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Will post-Brexit Britain be a beacon or buccaneer on financial crime?

Written by Robert Barrington on Sunday, 12 May 2019

Today marks the third anniversary of the 2016 Anti-Corruption Summit, at which the UK committed to a number of ambitious new initiatives to fight corruption both in this country and around the world.

Although many of the UK’s commitments have been implemented, some key pledges are now long overdue. These notably include a commitment to consult on the creation of a new offence for companies that fail to prevent economic crimes such as money laundering.  Robert Barrington, Executive Director of Transparency International UK, asks whether the government will opt to position the UK as a leader of global standards in relation to financial crime – or adopt the expediency of law regulation and low enforcement to attract inward investment in post-Brexit Britain. 

It is a truly fascinating time for those trying to predict what standards of integrity in corporate Britain, and the City, will look like over the coming years. Brexit apart, we have the context of a rapidly-changing balance of power in the global economy, the rise of global emerging markets, companies and global financial centres playing by different rules, a retreat from global standards by some of those who have been key in upholding them, and high levels of political instability underpinned by a toxic mix of populism and corruption.

Much of the speculation to date has been about the UK becoming an offshore haven on the doorstep of the EU – operating to lower standards in a bid to attract inward investment, retain its place as a financial centre and easing back on anti-bribery laws to facilitate exports to non-traditional markets.  But there is a competing narrative which seems to have increasing traction: what would the UK look like if it operated to higher standards?  In a turbulent world, it is entirely possible that post-Brexit Britain, and the City, would be more successful if they stand for global standards, the rule of law and the integrity of their institutions and markets.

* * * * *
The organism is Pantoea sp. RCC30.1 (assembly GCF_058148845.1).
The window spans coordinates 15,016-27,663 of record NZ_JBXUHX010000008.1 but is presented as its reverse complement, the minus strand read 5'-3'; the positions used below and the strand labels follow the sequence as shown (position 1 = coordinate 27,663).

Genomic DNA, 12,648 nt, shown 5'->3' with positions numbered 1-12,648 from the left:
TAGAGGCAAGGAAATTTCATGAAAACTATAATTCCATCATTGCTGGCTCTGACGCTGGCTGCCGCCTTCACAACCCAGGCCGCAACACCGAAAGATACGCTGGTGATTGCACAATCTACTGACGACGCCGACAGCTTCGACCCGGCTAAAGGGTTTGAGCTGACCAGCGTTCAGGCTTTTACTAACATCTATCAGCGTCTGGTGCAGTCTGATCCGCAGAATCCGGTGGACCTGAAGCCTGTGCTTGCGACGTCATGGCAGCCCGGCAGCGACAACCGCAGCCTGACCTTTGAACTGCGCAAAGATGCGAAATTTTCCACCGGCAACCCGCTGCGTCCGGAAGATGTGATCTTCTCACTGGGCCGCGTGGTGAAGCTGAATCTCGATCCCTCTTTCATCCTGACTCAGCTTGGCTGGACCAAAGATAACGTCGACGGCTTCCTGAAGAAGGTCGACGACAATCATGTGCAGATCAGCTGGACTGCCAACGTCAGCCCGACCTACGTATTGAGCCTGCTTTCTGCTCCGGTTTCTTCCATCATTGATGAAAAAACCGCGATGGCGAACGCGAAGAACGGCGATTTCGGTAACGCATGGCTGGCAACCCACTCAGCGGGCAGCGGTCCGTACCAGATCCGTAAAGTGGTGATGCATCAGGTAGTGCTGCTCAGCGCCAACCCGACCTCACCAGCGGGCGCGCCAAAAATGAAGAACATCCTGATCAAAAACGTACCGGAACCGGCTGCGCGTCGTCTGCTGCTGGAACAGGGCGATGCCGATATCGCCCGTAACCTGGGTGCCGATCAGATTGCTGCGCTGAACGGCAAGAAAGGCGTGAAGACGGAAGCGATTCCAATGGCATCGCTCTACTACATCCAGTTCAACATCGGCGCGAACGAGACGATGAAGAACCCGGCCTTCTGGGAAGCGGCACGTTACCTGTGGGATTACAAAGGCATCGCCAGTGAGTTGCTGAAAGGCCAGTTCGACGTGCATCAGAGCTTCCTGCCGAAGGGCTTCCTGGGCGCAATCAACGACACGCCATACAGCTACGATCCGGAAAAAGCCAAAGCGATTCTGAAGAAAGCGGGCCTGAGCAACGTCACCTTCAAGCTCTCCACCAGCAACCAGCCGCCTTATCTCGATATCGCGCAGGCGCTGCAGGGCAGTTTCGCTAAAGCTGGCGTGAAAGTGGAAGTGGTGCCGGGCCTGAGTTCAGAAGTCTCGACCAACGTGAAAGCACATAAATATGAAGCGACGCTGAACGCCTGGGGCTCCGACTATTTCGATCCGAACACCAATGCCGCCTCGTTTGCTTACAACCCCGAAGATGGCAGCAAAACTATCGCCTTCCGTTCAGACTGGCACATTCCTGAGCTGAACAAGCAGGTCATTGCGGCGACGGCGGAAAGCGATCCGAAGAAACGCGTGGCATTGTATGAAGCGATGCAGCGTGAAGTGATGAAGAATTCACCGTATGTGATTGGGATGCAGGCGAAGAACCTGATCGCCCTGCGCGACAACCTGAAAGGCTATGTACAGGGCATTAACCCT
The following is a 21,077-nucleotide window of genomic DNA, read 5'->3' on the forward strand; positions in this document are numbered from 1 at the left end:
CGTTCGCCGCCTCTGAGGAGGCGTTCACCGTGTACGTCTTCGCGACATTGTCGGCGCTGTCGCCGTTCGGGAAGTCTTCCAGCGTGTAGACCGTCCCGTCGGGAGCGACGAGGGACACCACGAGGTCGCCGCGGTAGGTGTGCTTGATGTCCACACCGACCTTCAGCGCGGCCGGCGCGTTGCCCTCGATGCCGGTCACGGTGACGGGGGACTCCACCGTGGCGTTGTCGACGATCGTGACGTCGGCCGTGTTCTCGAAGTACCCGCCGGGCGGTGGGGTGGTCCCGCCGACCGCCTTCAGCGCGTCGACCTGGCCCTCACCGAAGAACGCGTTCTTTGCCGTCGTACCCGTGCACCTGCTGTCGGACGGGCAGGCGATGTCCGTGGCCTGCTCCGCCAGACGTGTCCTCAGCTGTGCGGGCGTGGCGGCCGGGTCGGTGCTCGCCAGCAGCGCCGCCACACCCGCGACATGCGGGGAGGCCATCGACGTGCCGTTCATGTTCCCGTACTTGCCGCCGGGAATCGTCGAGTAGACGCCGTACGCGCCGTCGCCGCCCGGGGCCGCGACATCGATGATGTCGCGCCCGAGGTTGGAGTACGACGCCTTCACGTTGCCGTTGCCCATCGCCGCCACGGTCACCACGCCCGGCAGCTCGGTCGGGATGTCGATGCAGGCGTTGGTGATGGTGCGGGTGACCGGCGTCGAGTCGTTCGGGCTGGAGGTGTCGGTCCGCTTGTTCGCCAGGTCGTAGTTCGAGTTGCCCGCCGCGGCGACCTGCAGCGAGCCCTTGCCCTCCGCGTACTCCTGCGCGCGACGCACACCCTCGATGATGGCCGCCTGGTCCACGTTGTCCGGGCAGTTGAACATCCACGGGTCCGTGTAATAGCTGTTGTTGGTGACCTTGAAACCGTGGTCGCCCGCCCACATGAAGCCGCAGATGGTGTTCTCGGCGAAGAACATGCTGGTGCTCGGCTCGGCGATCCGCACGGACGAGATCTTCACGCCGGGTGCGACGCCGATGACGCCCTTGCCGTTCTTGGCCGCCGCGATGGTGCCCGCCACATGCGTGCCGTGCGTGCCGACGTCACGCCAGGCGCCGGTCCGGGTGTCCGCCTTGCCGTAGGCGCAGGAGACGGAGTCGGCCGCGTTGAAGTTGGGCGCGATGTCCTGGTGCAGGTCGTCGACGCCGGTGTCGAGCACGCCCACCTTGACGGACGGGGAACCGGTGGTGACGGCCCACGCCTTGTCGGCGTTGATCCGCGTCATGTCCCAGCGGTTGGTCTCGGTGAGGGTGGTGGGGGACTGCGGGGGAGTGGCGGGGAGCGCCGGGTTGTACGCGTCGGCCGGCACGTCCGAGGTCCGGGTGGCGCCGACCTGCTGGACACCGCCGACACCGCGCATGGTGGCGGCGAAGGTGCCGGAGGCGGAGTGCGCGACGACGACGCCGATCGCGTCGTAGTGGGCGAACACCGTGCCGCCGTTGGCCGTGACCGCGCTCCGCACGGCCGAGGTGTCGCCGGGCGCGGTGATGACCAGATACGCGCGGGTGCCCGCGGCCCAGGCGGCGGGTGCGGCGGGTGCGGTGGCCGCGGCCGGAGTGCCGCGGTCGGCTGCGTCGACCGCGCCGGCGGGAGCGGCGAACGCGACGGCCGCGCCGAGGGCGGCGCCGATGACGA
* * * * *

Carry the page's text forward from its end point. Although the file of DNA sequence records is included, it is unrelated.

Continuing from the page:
As we approach an era in which the UK sets its own standards and priorities, there is cause for optimism.  The UK government’s own Anti-Corruption Strategy, published in December 2017, sets out the case for the UK to be a global leader in anti-corruption standards, including corporate integrity and money laundering.  This is tied to both an economic agenda and a national security agenda, serendipitously reinforced by the Salisbury poisonings which served as a reminder that offering a safe haven to the cronies of corrupt autocrats is not a great security strategy – especially if they are treating you as an enemy at the same time.

The call for the UK to operate to high standards has also come from the new Director of the Serious Fraud Office, current and former (Tory) Solicitor Generals, the Treasury Select Committee and a host of distinguished peers and MPs who wrote recently to the Prime Minister.  Many of these calls are coalescing around the need for more effective corporate liability laws in the UK.

On the thorny issue of corporate liability, the SFO Director recently told Parliament she was “hamstrung” by the so-called identification doctrine, which requires proof of a directing mind at board level for a company to be found guilty of a crime committed in its name.  A new corporate liability regime would be a key building block of a cleaner market post-Brexit, allowing both companies and individuals to be held to account for economic crimes.  It is telling that despite over £100 billion annually being laundered through the UK (according to the National Crime Agency), no significant UK institution has been prosecuted for money laundering.

Alongside strengthening the UK’s approach to tackling money laundering, it is important not to ignore other economic crimes like bribery, where we saw the depressing spectacle of the SFO having to drop investigations into senior individuals at Rolls Royce, despite the company having admitted being guilty of serial bribe-paying and fined £440 million. This contrasts with the approach taken by the US authorities, where both corporates and individuals are more regularly held to account.  In the past decade, there have been £22 billion more in fines for financial crimes by banks and large financial institutions in the US than in the UK – nearly £10 billion of which is from UK firms, according to a Corruption Watch UK.

Fortunately, the Government has already committed to reforming the UK’s corporate liability regime. The only problem is that the commitment was made three years ago and, despite being reiterated several times, there has been no action.  In fact, the strong rhetoric from one part of government has too often been undermined by action from parts of government – such as the spat over whether the UK’s Golden Visa regime should be suspended, and caving in to pressure from the Overseas Territories to postpone implementing new standards.

The recent call from Peers and MPs is for two simple things: a new offence of failure to prevent economic crime, such as money laundering, and a fuller review by the Law Commission of the overall corporate liability landscape.  It should be a no-brainer for Global Britain to do both.


Read 512 times Last modified on Friday, 10 May 2019 15:27

Robert Barrington

Robert is TI-UK's Executive Director. You can view his full bio here, and tweet him @TIukED.

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